Hiya! This post is for total newbie builders – tools you’ll need if you want to give pallet projects a crack!
- Tape measure
- long metal 1 metre ruler
- Set square, or L-shaped ruler:
There are so many different types of cutting tools, ranging from a $20 hand saw to fancy power tools worth thousands of dollars. There is definitely a place for some power tools (although I’ve never needed to spend thousands…. $300 is probably the most I have spent) but I recommend starting with the basics and then spending more on the power tools once you’re sure you enjoy building and want to keep going with it.
Once you’ve made a few cuts with a hand saw, you’ll be looking for something faster! For straight cuts, start with a circular saw. You can buy a cheapie for about 50 bucks, and they go up from there.
A jig saw can also be used for straight cuts, but it can be harder to keep it straight. A jig saw has a thin blade that moves up and down, creating a relatively smooth cut while allowing you to move the tool in most directions. Jig saws are great for curvy lines, for example for cutting letters out of wood.
After working with a circular saw and/or jig saw for a while, you’ll probably see that it’s possible to make cuts even faster with other tools. The next tools on the list would be a drop saw/mitre saw and a table saw. Both of these items can be bought for around $200 – $300 each, but of course, the more you spend, the better quality you get in terms of accuracy with the cuts.
A drop saw, or mitre saw, is used for making cross-cuts, i.e. cutting a long thin piece of wood down to size. The more expensive mitre saws can also make cuts on angles by moving the arm to the left or right.
A table saw is used for “ripping” timber. Ripping is where you cut the wood along the grain, i.e. to make it narrower. For example, I use my table saw to cut a stringer (the thick support piece in a pallet) in half lengthways.
There are loads of different techniques you can use to join wood together; for example, dovetail and mortise & tenon joinery. To be honest, I haven’t really tried many of these techniques! Because building with recycled timber can be time consuming in terms of preparing the wood for building, I don’t like to spend hours on each joint. I’m happy to use screws to fasten one piece of wood to the other. Usually I leave the screws visible, but if I really don’t like the look of it, I countersink the screw (drive it in further than the surface of the wood) and then fill with putty so you can’t see it.
To join wood together using screws, you’ll need a cordless impact driver. A normal drill would also work, but I find the impact driver to be more versatile as it has more power (this is because it uses a hammer action while spinning to push the screw in with more force).
I bought the cheap Ozito brand impact driver in a set with a cordless drill, radio and torch, plus 2 batteries and the charger for about $150. But I’m sure you can get the driver on it’s own for even cheaper. An impact driver is useful for both predrilling holes using a drill bit, and fastening with screws. Predrilling is a good habit to get into because it prevents the wood from splitting.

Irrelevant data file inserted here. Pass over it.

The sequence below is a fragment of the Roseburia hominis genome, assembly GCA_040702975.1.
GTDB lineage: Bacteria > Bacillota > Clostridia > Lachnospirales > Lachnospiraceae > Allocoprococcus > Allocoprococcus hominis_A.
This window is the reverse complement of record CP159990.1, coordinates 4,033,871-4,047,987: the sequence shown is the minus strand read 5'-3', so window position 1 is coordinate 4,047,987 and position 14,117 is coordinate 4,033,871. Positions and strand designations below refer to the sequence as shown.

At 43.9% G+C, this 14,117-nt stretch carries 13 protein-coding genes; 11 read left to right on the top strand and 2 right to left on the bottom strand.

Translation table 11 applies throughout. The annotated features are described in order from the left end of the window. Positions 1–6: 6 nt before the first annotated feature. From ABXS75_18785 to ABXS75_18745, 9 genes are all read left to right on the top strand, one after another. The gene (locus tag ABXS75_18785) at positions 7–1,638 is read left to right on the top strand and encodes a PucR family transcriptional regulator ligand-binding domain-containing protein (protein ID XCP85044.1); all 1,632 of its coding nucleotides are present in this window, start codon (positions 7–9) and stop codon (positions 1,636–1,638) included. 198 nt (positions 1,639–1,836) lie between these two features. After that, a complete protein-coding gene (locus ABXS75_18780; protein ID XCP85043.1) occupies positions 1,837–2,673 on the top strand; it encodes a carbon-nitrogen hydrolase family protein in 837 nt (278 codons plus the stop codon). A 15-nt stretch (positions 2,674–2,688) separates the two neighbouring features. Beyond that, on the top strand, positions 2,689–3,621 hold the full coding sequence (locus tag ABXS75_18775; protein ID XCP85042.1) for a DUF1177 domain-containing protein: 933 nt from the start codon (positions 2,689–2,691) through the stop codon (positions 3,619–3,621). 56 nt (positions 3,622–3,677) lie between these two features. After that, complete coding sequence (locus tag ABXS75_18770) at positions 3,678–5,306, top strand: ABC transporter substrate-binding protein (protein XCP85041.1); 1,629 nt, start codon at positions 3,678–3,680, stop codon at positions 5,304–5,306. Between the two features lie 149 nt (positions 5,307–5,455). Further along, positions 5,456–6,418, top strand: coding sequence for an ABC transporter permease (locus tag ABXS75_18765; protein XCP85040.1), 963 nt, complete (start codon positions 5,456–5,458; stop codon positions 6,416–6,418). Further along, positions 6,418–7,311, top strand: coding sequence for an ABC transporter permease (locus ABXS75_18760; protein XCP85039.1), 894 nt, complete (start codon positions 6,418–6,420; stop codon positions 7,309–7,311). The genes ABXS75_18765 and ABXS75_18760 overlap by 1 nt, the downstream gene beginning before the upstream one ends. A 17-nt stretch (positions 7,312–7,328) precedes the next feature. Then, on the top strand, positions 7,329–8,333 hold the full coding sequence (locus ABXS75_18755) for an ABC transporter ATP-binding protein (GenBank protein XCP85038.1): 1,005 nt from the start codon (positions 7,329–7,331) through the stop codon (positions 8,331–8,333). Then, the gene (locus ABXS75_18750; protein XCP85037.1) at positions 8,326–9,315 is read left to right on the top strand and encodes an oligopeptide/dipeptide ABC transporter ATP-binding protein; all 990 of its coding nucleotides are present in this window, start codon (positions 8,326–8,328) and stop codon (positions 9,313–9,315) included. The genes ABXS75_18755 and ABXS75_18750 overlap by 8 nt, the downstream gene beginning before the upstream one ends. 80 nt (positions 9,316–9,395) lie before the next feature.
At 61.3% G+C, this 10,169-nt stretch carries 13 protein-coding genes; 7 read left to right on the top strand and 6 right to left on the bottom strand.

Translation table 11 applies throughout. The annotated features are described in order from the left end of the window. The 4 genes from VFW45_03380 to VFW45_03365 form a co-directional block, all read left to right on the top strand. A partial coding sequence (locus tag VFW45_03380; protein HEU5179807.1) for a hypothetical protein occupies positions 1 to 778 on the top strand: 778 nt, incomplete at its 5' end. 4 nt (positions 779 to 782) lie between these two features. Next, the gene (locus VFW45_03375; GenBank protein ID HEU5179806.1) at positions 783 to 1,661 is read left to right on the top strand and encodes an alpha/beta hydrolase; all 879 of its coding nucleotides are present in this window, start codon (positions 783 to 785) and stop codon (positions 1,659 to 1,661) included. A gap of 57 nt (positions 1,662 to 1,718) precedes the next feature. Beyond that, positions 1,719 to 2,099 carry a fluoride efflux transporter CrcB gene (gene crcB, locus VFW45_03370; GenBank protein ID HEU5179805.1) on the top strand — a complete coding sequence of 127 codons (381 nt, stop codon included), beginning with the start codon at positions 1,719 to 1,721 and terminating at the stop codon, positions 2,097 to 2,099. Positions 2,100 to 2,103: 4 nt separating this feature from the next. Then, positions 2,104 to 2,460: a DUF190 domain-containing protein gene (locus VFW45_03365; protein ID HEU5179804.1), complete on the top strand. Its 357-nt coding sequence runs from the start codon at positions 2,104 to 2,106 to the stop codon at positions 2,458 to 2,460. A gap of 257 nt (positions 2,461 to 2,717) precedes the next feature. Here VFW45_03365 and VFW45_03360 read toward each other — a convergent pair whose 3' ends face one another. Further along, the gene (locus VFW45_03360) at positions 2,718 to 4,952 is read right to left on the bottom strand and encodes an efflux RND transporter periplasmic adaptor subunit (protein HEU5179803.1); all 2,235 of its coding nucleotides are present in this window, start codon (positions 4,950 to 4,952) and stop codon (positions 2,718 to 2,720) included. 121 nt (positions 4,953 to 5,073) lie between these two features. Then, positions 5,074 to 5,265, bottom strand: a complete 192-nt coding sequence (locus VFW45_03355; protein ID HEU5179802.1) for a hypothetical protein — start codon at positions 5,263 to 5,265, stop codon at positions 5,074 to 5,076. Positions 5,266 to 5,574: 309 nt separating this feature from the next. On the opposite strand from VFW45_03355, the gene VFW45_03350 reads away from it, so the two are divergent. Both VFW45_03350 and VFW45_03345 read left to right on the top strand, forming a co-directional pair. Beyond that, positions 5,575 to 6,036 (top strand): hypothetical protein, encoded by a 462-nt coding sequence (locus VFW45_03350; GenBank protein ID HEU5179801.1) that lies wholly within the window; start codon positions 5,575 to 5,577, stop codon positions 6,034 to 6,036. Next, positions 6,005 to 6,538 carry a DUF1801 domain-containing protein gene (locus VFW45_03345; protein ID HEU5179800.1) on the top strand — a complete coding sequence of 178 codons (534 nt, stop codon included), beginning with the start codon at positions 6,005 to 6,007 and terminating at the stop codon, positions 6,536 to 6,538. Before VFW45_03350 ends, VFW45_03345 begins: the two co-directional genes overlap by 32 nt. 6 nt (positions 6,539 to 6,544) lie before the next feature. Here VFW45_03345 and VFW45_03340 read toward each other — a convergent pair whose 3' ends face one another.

Screws – millions of different types! The ones I use most for pallet projects are the standard pine (softwood) phillips head screws:
Make sure the label says “self tapping” – these drive into the wood easier and in some projects, you won’t need to predrill at all.
Screws provide a strong join because the ribs in the screw “grip” the timber. For some projects though, nails would suffice. Of course, a hammer is the cheapest option. I personally don’t think I could live without my nail gun anymore though because it is so fast!
I have one that you have to hook up to an air compressor which makes the set up pretty pricey… but I have seen a builder using a Paslode from Bunnings which is cordless and doesn’t need a compressor. It retails for about $700.
There are heaps of different types of sanders out there, including circular, belt and hand sanders. Each are good for different types of jobs, but I have found you can make do with whatever one you have for most things. We already had a circular sander at home when I started building, so I’m not sure how much it cost; I have found it good because it’s heavy and takes the rough off quickly. I bought a cheap little hand sander to help me get in to tight angles:
I think it cost about $40. You could probably make do with just this sander when you’re starting out; just use a really course-grit paper to make up for the fact that it’s lighter and not as powerful as bigger sanders.
Hopefully this post has given you some good baseline information to get you started. Shoot me a line if you have any questions 🙂